The Marijuana Tax Equity Act: Could Marijuana Go Corporate?

The marijuana business has historically been in the hands of farmers, small-production growers. Even the larger marijuana cultivators and distributors would not be on-par with big corporate agricultural organizations. However, as marijuana growing becomes legal in Colorado and Washington, and potentially nationwide, there are increasing opportunities for the business to go corporate, especially if the federal government moves towards legalization. A New York Times report explained how Canada adopted a federally regulated system for growth and sales, giving prescription holders the right to buy from large-scale corporate producers. The shift could signal a trend towards big-business, if the U.S. moves in the direction of legalization.

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What does this mean for growing trends in the United States? While federal legalization or Congressional action could help to clarify existing laws and regulations, it could also harm more loosely organized, small-producing growing companies. Our Orange County medical marijuana attorneys are experienced in representing cultivators, growers, dispensaries, and users throughout California. We are abreast of legal developments and trends that could impact our clients. While federal legislation could be an improvement for legalization, broad action could also shift growing and sales opportunities in to the corporate realm.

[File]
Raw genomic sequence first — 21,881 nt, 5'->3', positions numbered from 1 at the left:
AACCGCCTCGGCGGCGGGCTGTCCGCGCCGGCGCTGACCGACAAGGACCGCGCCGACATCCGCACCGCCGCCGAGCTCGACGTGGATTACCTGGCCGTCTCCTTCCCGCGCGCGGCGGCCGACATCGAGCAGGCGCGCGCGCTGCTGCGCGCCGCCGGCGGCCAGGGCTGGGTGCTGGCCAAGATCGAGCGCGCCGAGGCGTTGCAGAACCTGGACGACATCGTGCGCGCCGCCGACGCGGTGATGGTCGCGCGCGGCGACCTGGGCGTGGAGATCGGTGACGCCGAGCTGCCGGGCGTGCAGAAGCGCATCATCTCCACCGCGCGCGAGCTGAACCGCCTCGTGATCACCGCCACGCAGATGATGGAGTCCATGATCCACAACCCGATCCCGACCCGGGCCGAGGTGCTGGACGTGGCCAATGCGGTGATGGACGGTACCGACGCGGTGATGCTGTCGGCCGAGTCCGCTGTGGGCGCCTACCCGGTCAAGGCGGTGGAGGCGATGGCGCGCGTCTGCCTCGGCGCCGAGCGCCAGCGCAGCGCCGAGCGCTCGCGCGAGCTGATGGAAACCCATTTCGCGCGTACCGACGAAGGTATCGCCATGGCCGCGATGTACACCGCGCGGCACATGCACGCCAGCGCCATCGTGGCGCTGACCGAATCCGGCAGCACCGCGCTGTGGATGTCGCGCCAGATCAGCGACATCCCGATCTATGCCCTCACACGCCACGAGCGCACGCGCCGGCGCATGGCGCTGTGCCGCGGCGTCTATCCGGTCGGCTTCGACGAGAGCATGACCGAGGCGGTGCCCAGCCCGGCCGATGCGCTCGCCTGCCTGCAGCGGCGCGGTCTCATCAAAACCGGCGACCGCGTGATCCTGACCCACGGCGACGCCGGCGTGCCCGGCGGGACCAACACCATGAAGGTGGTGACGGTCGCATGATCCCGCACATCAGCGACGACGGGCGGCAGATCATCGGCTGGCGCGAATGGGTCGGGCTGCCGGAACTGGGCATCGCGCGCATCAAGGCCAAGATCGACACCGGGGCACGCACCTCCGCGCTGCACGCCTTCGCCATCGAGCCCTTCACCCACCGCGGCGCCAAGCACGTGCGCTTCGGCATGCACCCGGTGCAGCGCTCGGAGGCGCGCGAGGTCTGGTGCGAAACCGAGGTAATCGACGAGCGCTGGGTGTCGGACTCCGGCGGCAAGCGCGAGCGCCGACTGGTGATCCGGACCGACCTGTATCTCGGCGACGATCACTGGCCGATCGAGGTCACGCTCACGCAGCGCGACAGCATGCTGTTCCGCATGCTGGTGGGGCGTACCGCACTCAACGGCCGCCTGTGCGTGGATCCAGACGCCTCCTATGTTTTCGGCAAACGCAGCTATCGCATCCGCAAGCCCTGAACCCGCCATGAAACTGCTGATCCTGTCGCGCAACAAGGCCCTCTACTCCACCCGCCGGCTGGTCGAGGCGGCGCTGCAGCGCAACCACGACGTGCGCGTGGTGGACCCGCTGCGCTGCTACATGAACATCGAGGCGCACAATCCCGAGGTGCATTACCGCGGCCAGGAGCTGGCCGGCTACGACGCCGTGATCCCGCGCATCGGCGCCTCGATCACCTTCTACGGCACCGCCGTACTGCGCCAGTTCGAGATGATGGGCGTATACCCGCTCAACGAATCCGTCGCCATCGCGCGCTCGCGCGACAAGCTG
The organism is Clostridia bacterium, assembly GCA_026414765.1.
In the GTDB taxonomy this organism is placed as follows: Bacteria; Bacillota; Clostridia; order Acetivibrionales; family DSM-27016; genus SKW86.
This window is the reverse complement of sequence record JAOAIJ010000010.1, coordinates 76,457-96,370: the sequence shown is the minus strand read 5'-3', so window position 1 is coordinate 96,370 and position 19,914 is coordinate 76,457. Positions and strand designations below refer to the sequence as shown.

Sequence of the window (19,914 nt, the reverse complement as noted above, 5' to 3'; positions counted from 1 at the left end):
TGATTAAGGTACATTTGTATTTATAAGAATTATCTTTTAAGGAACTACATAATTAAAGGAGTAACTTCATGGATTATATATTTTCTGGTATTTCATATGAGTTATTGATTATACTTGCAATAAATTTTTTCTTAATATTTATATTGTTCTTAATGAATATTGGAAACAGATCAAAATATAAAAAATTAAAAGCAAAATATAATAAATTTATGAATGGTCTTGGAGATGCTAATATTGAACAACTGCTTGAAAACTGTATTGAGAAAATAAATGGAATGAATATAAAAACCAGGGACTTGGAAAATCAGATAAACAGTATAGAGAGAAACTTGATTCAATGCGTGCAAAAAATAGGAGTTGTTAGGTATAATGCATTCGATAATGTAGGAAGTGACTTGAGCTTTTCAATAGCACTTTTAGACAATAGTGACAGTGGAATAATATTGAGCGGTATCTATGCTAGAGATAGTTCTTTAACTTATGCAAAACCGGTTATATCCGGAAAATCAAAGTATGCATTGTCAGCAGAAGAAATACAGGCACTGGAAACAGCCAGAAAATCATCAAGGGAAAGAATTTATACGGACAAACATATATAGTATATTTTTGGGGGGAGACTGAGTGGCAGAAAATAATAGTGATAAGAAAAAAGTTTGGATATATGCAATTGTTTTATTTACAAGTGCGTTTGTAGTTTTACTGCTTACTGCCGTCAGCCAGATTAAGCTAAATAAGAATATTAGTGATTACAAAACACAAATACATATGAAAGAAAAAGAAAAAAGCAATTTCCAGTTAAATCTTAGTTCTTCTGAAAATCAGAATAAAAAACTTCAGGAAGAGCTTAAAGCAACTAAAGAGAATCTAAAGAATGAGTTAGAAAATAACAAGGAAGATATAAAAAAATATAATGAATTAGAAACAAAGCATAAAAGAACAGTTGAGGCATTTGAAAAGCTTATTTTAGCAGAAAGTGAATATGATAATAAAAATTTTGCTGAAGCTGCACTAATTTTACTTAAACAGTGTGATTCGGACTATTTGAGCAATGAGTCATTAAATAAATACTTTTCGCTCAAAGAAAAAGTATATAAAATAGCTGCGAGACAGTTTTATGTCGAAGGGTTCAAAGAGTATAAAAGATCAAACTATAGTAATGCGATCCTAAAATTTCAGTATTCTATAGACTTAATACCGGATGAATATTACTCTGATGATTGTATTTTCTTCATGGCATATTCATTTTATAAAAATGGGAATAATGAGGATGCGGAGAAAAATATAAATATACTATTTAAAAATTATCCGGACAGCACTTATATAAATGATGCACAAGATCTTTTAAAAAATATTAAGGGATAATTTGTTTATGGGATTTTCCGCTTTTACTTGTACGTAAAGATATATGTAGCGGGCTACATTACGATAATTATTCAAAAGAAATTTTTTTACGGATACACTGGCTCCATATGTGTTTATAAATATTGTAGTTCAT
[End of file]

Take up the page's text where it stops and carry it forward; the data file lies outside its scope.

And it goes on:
One of the reasons that Congress may act is to ensure broadly applicable and cohesive standards of regulation. In addition, the tax revenues alone could make it worthwhile. According to reports, Canada anticipates taxes on over 3.1 billion in annual sales. In the states, this number could be even higher. Analysts report that in Washington State alone, illicit and medical marijuana consumption led to over $1.2 billion in annual sales. In Colorado, the state is collecting $2 million a year in taxes. These tax revenues are incentive for states and the federal government to move marijuana sales and profits into the legal market.

Still, the federal government continues to classify marijuana as a controlled substance. The incompatibility of state and federal laws has created difficulties in monitoring, regulating, and enforcement, and has also become contentious among legislators, law enforcement authorities, and participants in the market. Though the Department of Justice has indicated that it will not aggressively pursue investigations, raids, and federal charges, it is also demanding that states regulate the market and distribution of marijuana. States are required to impose their own regulations to prevent interstate distribution, sales to minors, and other potentially dangerous health consequences.

Issues for growers may involve tax questions and how to account for income in an illegal business. Even the tax code denies deductions for dispensaries and the IRS is required to act in accordance with Congressional action. Until Congress acts, the marijuana business must operate, in many ways clandestinely, to shield itself from federal liabilities. Sellers have tried to find ways to get business deductions, but can still get in trouble with the IRS.

One solution is the Marijuana Tax Equity Act which would end the federal prohibition on marijuana and allow it to be taxed. This piece of legislation which was introduced in February of 2013 alongside the Ending Federal Marijuana Prohibition Act in order to remove marijuana as a controlled substance and ensure that state and federal laws are consistent.

The Los Angeles CANNABIS LAW Group represents growers, dispensaries, collectives, patients and those facing marijuana charges. Call us at 714-937-2050.

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